Committing to Summer Programming, Three Ways States Can Plan for the Future, and More

 //  May 4, 2021

Committing to Summer Programming, Three Ways States Can Plan for the Future, and More

Here are a few of the education stories we’ve bookmarked recently.

Commit Now to Get Summer Programming Right

Research from RAND affirms that targeted and intentionally designed summer programs produce positive outcomes for children in math and reading. Recommendations for school districts looking to offer programs this summer include planning and staffing early, selecting a preexisting curriculum, and offering a program of sufficient duration.

Go back or push forward? Schools look to ‘acceleration’ to fill pandemic learning gaps

The national focus on acceleration has become even more pronounced as school districts plan for summer school and how to approach the next school year. Some educators believe this focus can help students avoid feeling like they’ve fallen far behind. In addition to increased federal funding and support, educators who support this strategy say it will also require a lot of planning and rethinking how the whole school personnel works together to figure out how to do acceleration well.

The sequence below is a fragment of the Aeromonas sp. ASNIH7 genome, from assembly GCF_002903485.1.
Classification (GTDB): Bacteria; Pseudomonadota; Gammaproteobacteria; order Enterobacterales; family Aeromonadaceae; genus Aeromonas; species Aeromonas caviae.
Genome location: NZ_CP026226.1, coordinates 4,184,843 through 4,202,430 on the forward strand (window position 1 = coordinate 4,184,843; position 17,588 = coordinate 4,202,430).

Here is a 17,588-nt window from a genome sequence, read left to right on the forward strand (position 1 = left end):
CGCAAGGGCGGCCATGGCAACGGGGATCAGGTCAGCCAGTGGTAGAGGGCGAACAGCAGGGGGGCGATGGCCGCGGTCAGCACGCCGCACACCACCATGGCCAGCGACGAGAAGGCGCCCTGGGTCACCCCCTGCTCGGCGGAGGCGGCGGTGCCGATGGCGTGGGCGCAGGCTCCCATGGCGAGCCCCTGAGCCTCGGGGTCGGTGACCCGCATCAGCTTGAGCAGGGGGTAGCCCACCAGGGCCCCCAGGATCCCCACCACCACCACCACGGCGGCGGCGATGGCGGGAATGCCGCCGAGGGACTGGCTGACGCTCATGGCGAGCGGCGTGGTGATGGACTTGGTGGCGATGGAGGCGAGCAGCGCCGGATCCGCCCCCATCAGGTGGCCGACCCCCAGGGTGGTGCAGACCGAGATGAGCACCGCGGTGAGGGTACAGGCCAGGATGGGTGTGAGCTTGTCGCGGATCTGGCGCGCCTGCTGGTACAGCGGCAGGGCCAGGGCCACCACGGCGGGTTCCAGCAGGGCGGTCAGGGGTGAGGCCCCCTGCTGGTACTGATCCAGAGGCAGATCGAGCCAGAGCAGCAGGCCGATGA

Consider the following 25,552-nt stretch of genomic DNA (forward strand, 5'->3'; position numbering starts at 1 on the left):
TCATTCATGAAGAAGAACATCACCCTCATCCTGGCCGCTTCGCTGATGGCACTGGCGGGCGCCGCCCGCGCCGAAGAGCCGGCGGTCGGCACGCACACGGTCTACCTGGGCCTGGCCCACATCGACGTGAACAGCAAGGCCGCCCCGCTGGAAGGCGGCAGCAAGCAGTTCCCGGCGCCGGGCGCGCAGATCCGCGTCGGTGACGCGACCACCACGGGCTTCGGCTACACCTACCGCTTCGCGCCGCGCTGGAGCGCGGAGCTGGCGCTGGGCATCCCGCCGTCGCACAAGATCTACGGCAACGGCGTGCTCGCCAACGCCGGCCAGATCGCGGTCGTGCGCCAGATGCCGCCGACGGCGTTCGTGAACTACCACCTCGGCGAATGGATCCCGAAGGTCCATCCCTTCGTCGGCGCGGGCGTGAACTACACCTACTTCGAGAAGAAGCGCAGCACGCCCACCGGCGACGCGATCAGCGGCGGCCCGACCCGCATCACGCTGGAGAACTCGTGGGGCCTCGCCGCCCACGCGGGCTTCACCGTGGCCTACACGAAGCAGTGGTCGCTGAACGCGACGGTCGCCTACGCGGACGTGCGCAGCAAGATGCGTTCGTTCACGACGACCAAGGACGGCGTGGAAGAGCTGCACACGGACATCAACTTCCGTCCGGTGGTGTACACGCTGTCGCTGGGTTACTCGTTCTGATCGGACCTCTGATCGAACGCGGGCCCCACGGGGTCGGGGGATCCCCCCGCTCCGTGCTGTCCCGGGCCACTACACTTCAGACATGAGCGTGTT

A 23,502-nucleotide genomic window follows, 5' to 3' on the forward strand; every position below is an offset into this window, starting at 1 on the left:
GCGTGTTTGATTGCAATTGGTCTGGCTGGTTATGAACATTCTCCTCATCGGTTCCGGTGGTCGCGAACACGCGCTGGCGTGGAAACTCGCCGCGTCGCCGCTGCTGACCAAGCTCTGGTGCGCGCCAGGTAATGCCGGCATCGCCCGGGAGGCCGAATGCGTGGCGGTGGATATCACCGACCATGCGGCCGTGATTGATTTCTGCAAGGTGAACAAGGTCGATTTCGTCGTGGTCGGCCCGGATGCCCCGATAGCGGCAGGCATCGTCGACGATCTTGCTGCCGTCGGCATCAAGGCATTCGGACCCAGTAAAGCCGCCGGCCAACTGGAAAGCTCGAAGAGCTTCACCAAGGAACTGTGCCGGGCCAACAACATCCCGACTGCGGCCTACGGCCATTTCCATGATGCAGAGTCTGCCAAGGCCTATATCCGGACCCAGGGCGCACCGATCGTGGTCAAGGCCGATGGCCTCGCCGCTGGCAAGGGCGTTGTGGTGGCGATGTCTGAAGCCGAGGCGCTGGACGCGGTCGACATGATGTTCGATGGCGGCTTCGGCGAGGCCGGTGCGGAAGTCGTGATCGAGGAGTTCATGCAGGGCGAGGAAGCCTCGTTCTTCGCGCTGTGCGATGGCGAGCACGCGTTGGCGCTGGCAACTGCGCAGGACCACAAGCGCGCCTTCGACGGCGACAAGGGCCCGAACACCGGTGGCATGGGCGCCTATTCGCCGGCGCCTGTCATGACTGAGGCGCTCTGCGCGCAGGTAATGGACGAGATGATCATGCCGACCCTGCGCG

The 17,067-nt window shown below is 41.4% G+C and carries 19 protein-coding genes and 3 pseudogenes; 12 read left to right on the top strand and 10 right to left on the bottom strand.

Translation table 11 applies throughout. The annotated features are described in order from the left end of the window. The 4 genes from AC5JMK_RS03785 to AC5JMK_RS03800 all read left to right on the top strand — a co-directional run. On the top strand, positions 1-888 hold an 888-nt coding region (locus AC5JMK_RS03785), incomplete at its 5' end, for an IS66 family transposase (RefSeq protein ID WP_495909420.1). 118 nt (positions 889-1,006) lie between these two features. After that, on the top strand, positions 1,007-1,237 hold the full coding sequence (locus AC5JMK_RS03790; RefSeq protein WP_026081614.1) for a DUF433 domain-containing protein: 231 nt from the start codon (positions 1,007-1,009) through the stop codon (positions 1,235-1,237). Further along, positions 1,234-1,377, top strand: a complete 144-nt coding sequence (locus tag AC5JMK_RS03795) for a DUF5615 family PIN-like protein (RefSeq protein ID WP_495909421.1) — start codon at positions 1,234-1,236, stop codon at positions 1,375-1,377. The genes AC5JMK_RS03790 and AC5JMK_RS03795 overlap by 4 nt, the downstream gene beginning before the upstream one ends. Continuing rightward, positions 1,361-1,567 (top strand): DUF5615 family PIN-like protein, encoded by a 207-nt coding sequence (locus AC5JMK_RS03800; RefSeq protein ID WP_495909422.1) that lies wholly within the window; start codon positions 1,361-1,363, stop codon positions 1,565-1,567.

Reinventing School Discipline in Texas: After Years of Unequal Punishment for Black Students, Dallas ISD Moves Toward Historic End to Most Suspensions

Instead of suspensions, Dallas ISD plans to use digital tools that have become part of school life during the pandemic to create in-school “Reset Centers” where students can access classes and access mental health professionals and teletherapy. “Suspension was never the right structure, but it is certainly not the right structure coming out of a global pandemic,” said former Dallas ISD school board trustee Miguel Solis, part of a task force charged with overhauling the district’s disciplinary issues.

The COVID-19 Stimulus Money Won’t Last Forever. Here’s What’s Next for Schools

Funding and policy experts at The Education Trust and the Center on Budget and Policy Priorities recommend school districts start planning now for long-term investments needed for learning recovery and social-emotional-health supports. With the current infusion of federal aid, states leaders can use the breathing room to clean off the cobwebs off their funding formulas, select new revenue sources, and distribute to where it’s most needed.